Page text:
The NFL Supplemental Draft is making its long-awaited return in July. The event had previously been on hiatus with the latest iteration occurring in 2019. The supplemental draft accommodates players in unique situations, and could especially benefit a collegiate player that is ruled ineligible for the upcoming college football season. You can learn more about the rules and history of the NFL Supplemental Draft here.
Two talents that are worthy of selections in this year’s supplemental draft are former Purdue wide receiver Milton Wright and former Jackson State wide receiver Malachi Wideman.
Wright was outstanding for the Boilermakers in 2021. The Louisville, Kentucky native recorded 57 receptions for 732 and seven touchdowns as a junior. Wright was then expected to take over No. 1 wideout duties from David Bell when unfortunate circumstances struck. Wright was forced to watch from the sidelines after being declared academically ineligible for the 2022 season.
Wright appeared primed for a 1,000-yard receiving season following Bell’s departure. Wright was the in-house favorite to become Purdue’s go-to receiver. That honor ultimately fell to Charlie Jones, who posted 1,361 yards in Wright’s absence. Jones was then a fourth-round selection of the Cincinnati Bengals in the 2023 NFL Draft. Wright is a draftable talent that could have enjoyed a similar outcome.
Wright is listed as 6-foot-3 and 195 pounds. Although his official measurements are likely a tad smaller, Wright is a big-bodied receiver that uses his frame effectively to box out defenders at the catch point. NFL decision-makers may want to revisit the tape from Wright’s 2021 performance against Northwestern, where he accounted for 213 receiving yards.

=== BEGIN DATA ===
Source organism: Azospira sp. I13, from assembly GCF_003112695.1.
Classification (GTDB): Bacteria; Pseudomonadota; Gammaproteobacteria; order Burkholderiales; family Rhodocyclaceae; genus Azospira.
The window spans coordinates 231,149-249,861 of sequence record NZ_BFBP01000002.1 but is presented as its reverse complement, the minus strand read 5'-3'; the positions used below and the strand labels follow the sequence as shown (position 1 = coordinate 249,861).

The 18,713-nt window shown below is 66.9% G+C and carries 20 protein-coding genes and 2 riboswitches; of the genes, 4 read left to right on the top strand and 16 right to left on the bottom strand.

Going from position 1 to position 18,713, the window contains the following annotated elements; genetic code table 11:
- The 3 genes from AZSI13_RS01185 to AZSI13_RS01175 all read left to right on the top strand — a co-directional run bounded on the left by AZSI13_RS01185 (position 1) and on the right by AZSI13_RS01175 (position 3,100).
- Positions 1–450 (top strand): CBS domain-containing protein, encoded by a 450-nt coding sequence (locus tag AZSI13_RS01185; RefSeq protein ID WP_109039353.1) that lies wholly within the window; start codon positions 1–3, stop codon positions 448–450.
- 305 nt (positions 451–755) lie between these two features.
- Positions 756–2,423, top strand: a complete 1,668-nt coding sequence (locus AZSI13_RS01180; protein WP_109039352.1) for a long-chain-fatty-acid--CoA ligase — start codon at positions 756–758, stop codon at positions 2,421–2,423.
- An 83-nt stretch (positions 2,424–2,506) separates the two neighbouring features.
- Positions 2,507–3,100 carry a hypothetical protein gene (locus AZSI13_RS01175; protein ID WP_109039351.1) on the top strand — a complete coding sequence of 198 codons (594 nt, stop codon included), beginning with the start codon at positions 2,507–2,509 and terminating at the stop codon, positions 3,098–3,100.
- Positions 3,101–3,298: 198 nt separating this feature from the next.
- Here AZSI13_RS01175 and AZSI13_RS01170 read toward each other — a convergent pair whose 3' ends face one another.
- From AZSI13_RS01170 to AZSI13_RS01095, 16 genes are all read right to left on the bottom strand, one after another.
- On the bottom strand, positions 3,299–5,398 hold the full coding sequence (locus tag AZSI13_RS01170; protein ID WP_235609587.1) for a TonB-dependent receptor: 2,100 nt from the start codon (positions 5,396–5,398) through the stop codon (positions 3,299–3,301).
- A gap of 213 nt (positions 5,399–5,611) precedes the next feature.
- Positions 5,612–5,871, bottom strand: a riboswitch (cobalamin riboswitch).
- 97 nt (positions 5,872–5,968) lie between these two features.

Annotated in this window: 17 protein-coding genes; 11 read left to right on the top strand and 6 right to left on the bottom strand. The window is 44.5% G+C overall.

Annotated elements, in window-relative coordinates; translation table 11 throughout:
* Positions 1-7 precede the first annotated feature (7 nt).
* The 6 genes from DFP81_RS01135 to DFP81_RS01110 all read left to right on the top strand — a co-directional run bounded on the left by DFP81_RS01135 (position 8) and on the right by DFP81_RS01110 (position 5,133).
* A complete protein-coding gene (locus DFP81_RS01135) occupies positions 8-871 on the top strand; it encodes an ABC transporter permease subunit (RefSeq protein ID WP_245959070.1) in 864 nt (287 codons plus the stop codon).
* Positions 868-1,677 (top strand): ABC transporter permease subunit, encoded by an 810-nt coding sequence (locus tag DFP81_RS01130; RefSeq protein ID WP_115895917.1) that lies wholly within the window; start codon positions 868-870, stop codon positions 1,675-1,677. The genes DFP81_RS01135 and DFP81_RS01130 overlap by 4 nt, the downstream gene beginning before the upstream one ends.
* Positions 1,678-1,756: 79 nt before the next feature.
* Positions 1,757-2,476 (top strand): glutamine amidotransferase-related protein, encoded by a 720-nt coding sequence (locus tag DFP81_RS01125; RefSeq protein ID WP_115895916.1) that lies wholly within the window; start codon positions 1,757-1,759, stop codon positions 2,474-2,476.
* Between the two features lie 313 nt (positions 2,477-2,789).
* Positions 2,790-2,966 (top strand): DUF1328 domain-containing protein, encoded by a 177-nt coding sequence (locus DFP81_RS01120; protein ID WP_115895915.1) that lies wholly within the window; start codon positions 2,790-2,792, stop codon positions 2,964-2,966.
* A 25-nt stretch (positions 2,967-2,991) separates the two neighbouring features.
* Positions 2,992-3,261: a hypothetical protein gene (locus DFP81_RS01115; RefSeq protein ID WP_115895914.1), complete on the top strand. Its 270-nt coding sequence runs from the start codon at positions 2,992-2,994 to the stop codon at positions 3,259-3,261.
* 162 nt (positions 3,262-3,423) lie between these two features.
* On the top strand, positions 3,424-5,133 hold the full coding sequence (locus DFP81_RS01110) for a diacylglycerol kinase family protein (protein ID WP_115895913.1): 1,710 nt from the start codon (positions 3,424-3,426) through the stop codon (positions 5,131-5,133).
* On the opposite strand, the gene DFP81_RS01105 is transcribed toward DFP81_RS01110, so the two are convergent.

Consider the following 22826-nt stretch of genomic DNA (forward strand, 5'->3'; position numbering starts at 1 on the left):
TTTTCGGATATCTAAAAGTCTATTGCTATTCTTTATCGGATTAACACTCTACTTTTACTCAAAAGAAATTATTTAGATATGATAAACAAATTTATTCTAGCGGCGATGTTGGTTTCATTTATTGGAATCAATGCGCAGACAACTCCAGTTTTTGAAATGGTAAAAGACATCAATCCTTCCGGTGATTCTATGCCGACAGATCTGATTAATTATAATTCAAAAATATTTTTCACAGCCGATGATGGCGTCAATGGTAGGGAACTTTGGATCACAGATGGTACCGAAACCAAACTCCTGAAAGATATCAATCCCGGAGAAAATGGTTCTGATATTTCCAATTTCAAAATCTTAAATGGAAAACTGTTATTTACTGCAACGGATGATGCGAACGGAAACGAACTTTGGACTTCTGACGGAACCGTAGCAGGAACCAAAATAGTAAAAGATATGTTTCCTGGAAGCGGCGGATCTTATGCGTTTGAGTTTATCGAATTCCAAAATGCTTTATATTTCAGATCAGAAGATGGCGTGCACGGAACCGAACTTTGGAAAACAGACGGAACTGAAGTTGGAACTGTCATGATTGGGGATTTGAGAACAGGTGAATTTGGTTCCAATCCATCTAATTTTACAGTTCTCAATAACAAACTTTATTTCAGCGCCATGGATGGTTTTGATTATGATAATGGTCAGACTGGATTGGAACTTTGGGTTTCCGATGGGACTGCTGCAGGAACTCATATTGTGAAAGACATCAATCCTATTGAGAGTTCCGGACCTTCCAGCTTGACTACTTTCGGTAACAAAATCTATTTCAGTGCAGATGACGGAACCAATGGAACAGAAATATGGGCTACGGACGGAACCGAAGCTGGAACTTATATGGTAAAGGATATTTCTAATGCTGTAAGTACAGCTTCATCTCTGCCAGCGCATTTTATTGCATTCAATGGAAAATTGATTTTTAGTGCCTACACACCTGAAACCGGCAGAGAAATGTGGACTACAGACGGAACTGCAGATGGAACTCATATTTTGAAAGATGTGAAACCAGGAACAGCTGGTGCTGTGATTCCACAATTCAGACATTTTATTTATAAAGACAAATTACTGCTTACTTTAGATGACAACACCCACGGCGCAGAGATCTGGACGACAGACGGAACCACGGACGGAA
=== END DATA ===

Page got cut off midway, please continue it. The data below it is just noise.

Wideman is a former 4-star recruit that initially committed to Tennessee. Wideman struggled to get on the field for the Volunteers and eventually transferred to Jackson State in search of more playing time. It was under the tutelage of Deion Sanders that Wideman exploded. He caught 34 passes for 540 yards and a SWAC-leading 12 touchdowns in 2021.
Like Wright, Wideman was then deemed ineligible to compete throughout the 2022 campaign. It left Wideman unable to build on his impressive first-year showing at Jackson State. Wideman then went through the approval process for the upcoming supplemental draft.
The 6-foot-4, 200-pound Wideman proved to be an elite red-zone threat for the Tigers. NFL offenses are always searching for mismatch weapons when coverage gets tighter within the 20-yard line. Wideman’s production in his one full campaign could present a team with an intriguing option.
Sanders helped develop several talents throughout his impressive stint at Jackson State. Look no further than Detroit Lions sixth-round EDGE James Houston IV, who recorded 8.0 sacks as a first-year contributor last season despite receiving limited playing time. Whichever NFL franchise takes a chance on Wideman may reap similar benefits.
The supplemental draft has put forth success stories—wide receiver Josh Gordon is a star example before he ran into substance trouble with the NFL. Wright and Wideman are capable of competing for a roster spot throughout training camp and the preseason. Both Wright and Wideman have proven they deserve NFL opportunities based on their 2021 performances.
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